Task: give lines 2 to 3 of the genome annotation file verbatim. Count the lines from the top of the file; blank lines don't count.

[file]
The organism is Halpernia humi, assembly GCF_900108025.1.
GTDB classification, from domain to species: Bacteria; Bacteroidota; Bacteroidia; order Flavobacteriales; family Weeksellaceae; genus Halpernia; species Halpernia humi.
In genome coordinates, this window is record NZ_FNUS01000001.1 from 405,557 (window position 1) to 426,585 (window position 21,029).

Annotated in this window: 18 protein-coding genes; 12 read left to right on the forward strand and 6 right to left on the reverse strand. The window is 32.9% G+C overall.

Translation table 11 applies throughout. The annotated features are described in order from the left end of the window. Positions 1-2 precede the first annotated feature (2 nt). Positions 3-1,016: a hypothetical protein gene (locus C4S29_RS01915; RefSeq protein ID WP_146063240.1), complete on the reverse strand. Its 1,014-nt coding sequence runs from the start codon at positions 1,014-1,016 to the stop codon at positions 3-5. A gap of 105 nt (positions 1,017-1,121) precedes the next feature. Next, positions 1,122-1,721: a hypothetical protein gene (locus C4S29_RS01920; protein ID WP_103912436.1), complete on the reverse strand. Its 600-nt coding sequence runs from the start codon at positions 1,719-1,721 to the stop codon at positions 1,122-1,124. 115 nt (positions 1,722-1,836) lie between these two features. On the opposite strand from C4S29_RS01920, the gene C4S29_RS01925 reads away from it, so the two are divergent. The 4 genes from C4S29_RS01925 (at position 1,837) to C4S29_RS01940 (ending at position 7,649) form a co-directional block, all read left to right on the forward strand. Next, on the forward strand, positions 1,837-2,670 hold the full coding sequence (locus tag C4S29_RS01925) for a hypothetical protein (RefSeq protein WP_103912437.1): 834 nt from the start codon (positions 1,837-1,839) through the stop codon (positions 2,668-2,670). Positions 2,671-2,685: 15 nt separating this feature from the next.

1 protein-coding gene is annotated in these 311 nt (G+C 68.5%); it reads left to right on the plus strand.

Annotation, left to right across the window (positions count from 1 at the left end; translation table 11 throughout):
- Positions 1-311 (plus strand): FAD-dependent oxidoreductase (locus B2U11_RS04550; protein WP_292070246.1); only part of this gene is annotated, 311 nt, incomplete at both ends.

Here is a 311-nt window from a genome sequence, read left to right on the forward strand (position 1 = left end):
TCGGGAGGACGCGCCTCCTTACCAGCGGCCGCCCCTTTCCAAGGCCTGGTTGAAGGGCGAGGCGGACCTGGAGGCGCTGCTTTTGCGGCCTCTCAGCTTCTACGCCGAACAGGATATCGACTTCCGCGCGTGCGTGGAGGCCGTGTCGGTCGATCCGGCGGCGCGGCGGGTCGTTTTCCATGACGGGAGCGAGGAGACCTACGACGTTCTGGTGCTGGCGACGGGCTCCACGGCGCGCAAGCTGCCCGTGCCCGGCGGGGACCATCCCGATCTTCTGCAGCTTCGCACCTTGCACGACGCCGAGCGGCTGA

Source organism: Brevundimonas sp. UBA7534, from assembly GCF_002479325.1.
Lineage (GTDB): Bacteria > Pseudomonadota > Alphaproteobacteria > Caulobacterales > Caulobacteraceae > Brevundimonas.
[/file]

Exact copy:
GTDB classification, from domain to species: Bacteria; Bacteroidota; Bacteroidia; order Flavobacteriales; family Weeksellaceae; genus Halpernia; species Halpernia humi.
In genome coordinates, this window is record NZ_FNUS01000001.1 from 405,557 (window position 1) to 426,585 (window position 21,029).